Renowned figures who were all victimized by a military intervention known as the Feb. 28 postmodern coup of 1997 have said on the 20th anniversary of the coup that there is more oppression in Turkey under emergency rule declared following a failed coup attempt on July 15.
A coalition government led by a now-defunct conservative party, the Welfare Party (RP), was forced to resign by the Turkish military on Feb.28, 1997 on the grounds that there was rising religious fundamentalism in the country.
The ban introduced a series of restrictions on the lives of pious Muslims with the most notorious of them being a headscarf ban.
Thousands of people were purged from state jobs simply because they were observant Muslims.
Fourteen Feb. 28 victims including pro-Kurdish Peoples’ Democratic Party (HDP) deputy Hüda Kaya, one of the founders of the Justice and Development Party (AKP) Fatma Bostan Ünsal, Republican People’s Party (CHP) deputy Mehmet Bekaroğlu, academic Cihangir İslam, writer İhsan Eliaçık andhuman rights activists Ahmet Faruk Ünsal and Ömer Faruk Gergerlioğlu signed a declaration on the occasion of the 20th anniversary of the Feb.28 coup in which they compared the days of Feb.28 to today.
The Feb. 28 victims also held a news conference on Tuesday titled “From Where to Where on the 20th Anniversary of Feb.28?” during which victims said the emergency rule declared in Turkey in the aftermath of the July 15 coup attempt is a blow to democracy just like the Feb.28 coup was.
During the news conference, Eliaçık made a comparison between the sufferings of people during the days of the Sept.12, 1980 and Feb. 28 coups and today and said: “This era is worse than that of Feb.28. At least there were judges and prosecutors at that time, and they instilled confidence in [the independence of] the judiciary. Now, when you get caught, you cannot get out of prison for at least six months. They keep people in jail with nonsense accusations. Today, they have jailed 40,000 people. This did not happen during Feb.28. I was jailed in Mamak Prison for one year during the time of the Sept.12 coup. The tyranny of today has left that of Sept.12 behind.”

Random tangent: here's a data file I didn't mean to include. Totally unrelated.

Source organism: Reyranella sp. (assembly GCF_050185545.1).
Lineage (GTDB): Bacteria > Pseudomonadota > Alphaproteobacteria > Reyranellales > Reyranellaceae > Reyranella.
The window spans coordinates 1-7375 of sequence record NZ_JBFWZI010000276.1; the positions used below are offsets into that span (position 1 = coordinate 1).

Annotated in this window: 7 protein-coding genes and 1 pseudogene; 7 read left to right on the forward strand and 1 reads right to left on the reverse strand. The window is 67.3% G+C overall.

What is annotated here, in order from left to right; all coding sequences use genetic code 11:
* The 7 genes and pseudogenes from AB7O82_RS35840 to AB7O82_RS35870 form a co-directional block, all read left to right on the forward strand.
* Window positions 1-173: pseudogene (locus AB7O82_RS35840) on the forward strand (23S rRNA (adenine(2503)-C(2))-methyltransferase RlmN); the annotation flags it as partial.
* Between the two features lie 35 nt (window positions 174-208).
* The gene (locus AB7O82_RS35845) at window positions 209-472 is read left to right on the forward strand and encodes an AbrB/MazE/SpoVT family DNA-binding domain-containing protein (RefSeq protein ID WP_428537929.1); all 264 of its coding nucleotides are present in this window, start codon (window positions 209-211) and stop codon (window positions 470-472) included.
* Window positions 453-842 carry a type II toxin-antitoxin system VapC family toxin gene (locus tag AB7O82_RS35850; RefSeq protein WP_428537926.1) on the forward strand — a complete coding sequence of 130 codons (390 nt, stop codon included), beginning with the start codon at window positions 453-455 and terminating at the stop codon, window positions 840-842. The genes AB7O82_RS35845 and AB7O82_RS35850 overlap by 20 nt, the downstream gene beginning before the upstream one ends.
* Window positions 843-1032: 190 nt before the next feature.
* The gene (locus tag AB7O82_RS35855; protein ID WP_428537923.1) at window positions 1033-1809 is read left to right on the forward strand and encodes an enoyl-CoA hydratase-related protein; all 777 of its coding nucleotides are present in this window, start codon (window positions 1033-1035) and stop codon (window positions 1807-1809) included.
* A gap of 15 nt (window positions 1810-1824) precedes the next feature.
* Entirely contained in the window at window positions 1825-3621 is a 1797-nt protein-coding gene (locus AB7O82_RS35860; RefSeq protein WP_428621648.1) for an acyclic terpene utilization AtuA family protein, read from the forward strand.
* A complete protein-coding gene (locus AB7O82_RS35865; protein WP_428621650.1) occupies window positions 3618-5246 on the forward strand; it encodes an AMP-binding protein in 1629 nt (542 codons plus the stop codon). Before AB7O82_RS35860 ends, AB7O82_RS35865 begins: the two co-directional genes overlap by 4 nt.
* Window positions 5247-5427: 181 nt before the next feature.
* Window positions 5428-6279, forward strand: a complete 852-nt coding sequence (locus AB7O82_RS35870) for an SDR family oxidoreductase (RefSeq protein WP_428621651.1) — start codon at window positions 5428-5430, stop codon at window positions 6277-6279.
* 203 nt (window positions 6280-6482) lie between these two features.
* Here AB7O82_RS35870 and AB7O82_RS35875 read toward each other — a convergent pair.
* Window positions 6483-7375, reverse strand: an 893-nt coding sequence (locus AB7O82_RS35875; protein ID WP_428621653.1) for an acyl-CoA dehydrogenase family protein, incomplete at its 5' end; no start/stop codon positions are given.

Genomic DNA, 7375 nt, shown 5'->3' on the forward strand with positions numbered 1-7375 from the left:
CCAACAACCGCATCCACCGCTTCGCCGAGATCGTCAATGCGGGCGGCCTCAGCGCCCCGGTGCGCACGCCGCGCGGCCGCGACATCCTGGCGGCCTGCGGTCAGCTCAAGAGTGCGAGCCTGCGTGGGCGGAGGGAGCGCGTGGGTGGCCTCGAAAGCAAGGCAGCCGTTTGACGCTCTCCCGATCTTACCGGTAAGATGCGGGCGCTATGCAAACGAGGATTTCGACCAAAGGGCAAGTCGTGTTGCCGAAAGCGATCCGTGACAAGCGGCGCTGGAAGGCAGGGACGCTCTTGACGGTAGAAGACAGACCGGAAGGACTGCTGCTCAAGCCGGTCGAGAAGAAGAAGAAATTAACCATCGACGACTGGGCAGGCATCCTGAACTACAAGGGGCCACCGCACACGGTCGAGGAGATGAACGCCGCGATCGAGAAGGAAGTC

For his part, Gergerlioğlu said Turkey is undergoing another era of pressure today. “The media have been completely silenced. The [independence] of the judiciary has been completely destroyed. Tens of thousands of people have been fired from their jobs. Hundreds of journalists, intellectuals and writers have been jailed.”
Immediately after the failed putsch on July 15, the AKP government along with President Recep Tayyip Erdoğan pinned the blame on the Gülen movement despite the lack of any evidence to that effect.
Although the Gülen movement strongly denies having any role in the putsch, the government accuses it of having masterminded the foiled coup. Fethullah Gülen, who inspired the movement, called for an international investigation into the coup attempt, but President Erdoğan — calling the coup attempt “a gift from God” — and the government initiated a widespread purge aimed at cleansing sympathizers of the movement from within state institutions, dehumanizing its popular figures and putting them in custody.
Over 135,000 people, including thousands within the military, have been purged due to their real or alleged connection to the Gülen movement since the coup attempt, according to a statement by the labor minister on Jan. 10. As of Feb. 1, 89,775 people were being held without charge, with an additional 43,885 in pre-trial detention due to their alleged links to the movement.
Hundreds of media organizations have also been closed down due to alleged Gülen links since the coup attempt.